"Oh, I see he hasn't got his three-pronged fork. Is it Nelson then?"

"I am sure I don't know," said Mrs. Beauchamp, and her laugh was very near tears.—"You will tell the twins at once, please," she said to Mr. Amherst as she said good-bye. "I cannot bear to feel that they may be awake and waiting."

But Dot and Dash had not passed a sleepless night of misery. Long ago, tired out with sorrow, they had fallen asleep on the nursery window-sill, and dreamt that they were sailing on unknown seas in fairy boats!


And the wonderful part of it all was that Susie was not even ill! She slept "into the middle of next week," as nurse expressed it; but it was a deep, steady, peaceful sleep, quite undisturbed by any commotion around her. Amy sat most of the morning crouched up on the floor, just inside the room, and waited for the opening of those brown eyes; whilst nurse had even got Dick and baby safely dressed and out on the sands before Susie's eyelids quivered, and she stretched her stiff limbs, and started up with a cry, "Mother!"

"My darling Susie!"

"O mother! I was so afraid you were a dream."

"Then what are you?"

"A troublesome comfort. Nurse said so, and it is true."

She sat straight up in bed, with her knees drawn up and her hands clasped round them. Her hair was rough, and there were no little stiff pigtails telling of nurse's energetic brushing. On her hands there were bruises and scratches that hurt her; but nothing mattered now that she was within reach of the comfortable arms, and could lay her head on the blue serge knee.

"Mummy, is Dick well?"

"Quite well, darling."

"Mother"—she pressed closer and hid her face—"I am sorry, but I don't know how to say it. I didn't like the twins to think me a baby, and I felt quite certain that I could get back."

"Perhaps you are too certain, darling."

"You mean," said Susie, "that there is too much talk and too little do."

"Perhaps that is what I mean, Susie; but when I try to think about it clearly I only see a poor little cold, frightened child, and Dick as warm as toast."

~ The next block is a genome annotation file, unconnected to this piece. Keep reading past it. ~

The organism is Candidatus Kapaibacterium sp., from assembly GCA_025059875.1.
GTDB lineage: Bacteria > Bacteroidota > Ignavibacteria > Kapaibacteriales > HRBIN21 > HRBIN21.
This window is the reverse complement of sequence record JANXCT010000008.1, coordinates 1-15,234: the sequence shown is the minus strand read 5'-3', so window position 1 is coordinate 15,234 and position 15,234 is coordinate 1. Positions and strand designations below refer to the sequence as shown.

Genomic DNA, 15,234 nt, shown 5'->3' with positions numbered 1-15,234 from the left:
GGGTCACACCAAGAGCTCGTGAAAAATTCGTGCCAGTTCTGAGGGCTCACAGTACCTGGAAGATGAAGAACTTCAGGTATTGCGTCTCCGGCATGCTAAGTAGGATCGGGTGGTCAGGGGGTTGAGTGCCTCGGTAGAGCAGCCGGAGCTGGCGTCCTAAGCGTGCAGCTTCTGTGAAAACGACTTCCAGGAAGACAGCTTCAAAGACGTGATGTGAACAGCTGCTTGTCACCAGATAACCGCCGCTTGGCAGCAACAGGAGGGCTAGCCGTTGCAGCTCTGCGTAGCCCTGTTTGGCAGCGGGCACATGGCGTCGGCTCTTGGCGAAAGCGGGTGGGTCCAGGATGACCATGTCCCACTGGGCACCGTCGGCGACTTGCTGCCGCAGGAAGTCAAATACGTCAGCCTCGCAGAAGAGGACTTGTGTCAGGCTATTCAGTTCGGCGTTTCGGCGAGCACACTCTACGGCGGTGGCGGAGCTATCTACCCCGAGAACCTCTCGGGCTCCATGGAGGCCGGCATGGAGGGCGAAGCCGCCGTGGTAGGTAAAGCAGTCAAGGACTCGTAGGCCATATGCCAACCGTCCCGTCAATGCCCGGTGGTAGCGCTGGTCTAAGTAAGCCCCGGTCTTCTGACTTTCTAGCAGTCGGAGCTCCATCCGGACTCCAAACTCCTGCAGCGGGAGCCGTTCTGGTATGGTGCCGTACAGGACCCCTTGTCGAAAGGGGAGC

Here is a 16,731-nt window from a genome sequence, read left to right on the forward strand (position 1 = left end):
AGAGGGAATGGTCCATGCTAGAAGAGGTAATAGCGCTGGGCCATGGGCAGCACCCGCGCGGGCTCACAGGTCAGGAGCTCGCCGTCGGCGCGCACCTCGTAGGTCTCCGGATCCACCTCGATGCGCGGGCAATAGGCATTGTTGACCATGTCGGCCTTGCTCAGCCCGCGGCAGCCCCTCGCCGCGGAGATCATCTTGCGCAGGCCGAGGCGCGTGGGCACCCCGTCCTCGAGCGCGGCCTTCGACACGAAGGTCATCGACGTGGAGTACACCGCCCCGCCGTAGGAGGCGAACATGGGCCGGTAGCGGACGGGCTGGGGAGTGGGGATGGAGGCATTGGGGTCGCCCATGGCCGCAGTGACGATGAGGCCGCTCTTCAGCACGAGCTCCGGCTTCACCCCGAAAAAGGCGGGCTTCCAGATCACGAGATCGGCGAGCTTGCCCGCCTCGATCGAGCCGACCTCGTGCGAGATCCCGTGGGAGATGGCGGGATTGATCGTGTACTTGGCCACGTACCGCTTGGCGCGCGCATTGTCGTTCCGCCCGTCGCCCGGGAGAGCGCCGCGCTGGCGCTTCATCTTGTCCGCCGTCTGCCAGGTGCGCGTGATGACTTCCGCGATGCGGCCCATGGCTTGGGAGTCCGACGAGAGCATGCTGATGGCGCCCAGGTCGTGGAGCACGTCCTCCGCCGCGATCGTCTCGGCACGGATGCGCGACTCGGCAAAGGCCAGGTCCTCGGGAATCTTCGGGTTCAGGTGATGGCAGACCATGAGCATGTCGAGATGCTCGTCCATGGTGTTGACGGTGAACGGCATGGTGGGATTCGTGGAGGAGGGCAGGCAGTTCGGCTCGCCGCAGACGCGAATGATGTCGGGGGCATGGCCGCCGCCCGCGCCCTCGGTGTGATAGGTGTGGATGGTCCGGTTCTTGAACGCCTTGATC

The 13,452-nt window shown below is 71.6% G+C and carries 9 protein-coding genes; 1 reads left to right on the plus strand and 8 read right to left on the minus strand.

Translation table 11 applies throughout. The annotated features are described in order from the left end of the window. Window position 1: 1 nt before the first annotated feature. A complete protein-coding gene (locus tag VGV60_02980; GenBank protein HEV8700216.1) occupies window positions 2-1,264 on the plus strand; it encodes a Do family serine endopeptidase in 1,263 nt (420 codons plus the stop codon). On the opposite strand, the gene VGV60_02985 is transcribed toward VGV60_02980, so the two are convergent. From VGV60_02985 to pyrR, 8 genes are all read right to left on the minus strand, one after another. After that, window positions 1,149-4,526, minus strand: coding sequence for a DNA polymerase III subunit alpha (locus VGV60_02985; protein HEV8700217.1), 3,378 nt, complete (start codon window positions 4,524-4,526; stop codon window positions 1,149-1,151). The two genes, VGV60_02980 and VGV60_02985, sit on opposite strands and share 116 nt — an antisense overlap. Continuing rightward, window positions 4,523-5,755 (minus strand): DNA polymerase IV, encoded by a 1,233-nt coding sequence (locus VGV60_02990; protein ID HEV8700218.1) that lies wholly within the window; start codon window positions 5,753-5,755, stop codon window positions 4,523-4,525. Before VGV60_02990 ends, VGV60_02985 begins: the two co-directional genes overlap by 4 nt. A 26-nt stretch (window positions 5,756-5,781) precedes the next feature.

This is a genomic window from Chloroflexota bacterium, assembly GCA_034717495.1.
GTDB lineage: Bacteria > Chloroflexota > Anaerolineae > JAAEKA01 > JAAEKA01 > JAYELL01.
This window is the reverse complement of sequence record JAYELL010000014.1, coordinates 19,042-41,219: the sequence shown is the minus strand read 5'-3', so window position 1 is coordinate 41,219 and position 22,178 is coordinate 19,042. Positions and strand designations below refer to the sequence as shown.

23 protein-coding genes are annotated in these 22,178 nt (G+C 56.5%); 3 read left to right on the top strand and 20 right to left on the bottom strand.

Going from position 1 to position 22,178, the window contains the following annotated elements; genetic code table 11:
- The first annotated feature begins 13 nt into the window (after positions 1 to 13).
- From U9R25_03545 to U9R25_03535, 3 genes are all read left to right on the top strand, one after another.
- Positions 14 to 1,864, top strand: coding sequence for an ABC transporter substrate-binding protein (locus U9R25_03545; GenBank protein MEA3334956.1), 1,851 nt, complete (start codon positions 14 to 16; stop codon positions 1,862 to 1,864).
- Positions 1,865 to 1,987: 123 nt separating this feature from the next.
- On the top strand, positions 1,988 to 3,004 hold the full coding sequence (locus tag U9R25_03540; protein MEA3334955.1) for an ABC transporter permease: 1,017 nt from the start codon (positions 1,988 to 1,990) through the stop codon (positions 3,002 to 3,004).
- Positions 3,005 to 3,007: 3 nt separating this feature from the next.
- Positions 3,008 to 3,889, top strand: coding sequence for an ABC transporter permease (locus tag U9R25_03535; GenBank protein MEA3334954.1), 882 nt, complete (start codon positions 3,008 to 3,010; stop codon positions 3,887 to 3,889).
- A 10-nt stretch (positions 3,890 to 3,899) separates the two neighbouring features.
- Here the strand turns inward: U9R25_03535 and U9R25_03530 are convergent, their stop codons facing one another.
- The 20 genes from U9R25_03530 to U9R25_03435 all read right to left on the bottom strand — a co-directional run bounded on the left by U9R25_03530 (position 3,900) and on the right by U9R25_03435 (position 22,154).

"I never thought about it, mother. I only prayed and prayed that he might not get bronchitis."

"It is because you did not think about it that I love you, Susie."

"I will try and be better," said Susie humbly.

Straight across the room she caught sight of a reflection in the glass, and she sat suddenly more upright and gazed at it. It reminded her of that reflection in the train; but this mouth was smiling, not set into sulky lines—these eyes were not full of angry tears!

"Oh, I am perfectly certain I can be good," cried Susie eagerly.

The reflection in the glass seemed to hesitate; the sparkling eyes fell, and Susie's face went down upon her knees.

She groaned in despair.

"It seems as if I couldn't help it," she said. "I am always perfectly certain."

"And I am perfectly certain that I hear your breakfast on the stairs," said Mrs. Beauchamp, "and that is the important thing."

She raised Susie's crimson face, and smoothed the rebellious hair, and patted the pillow into a comfortable shape. Every good nurse knows that tears and protestations must wait their time, and that little patients cannot be allowed the luxury of repentance!

Susie would have liked to pour out volumes of self-reproach and ease her burdened heart, so it was perhaps one little step in the right direction when she resolutely closed her lips and welcomed Amy and the breakfast with a smile.

She came downstairs in the afternoon and lay on the horsehair sofa in the sitting-room, and held a sort of levee of her visitors. Tom was subdued, and the twins were envious—nothing uncommon ever happened to them! They knew too much or were too cautious, but they sat on two stools by the window and followed Mrs. Beauchamp's movements with their uncanny eyes, until the concentrated gaze made her nervous.

"Both of we would like to be your children," said Dash suddenly.